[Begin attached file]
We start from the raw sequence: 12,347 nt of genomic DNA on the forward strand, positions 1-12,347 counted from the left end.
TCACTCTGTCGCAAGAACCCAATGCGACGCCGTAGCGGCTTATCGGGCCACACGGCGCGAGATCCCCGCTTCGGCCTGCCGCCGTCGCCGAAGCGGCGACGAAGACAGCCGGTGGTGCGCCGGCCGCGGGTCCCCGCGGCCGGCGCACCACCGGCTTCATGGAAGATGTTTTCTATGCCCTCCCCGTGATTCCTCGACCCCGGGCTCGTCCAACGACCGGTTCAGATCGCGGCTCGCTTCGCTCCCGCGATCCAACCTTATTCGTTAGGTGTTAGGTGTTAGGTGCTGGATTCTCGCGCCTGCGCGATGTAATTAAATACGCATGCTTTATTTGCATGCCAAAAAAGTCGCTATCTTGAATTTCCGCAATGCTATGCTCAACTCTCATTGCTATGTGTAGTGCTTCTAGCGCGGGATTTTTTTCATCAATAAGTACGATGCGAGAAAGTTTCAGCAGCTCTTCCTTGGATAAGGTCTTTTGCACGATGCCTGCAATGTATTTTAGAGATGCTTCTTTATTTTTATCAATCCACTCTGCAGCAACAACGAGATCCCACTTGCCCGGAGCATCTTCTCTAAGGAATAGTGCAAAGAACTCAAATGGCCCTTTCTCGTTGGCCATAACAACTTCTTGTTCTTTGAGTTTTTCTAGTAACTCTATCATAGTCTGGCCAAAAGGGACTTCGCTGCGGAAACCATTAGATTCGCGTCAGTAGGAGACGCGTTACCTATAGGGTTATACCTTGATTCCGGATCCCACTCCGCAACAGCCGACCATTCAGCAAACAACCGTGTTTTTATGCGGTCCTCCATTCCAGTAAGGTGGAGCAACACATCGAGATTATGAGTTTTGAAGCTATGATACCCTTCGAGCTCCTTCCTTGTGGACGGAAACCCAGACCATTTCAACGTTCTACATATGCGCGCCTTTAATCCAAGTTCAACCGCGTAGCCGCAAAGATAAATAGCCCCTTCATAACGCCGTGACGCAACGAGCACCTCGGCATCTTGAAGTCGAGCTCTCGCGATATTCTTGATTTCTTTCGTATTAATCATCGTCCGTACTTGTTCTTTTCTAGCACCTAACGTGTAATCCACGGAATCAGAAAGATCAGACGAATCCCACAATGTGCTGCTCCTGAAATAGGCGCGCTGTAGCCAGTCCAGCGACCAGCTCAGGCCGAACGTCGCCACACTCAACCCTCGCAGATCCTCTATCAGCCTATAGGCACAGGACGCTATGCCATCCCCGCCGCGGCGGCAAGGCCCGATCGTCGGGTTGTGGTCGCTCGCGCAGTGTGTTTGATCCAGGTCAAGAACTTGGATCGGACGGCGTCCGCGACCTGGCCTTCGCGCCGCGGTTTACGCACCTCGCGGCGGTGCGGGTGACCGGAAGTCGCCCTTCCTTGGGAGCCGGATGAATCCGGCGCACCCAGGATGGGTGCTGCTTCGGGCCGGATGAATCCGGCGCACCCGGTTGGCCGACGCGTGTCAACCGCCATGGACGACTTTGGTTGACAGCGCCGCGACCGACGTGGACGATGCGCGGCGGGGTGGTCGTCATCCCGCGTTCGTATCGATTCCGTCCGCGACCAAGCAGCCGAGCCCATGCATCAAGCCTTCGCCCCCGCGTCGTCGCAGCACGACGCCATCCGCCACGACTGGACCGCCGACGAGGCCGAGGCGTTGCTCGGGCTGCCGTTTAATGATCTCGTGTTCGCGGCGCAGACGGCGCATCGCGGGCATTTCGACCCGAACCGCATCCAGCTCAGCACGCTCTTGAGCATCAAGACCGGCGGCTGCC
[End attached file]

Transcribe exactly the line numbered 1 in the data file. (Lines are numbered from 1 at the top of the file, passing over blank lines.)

We start from the raw sequence: 12,347 nt of genomic DNA on the forward strand, positions 1-12,347 counted from the left end.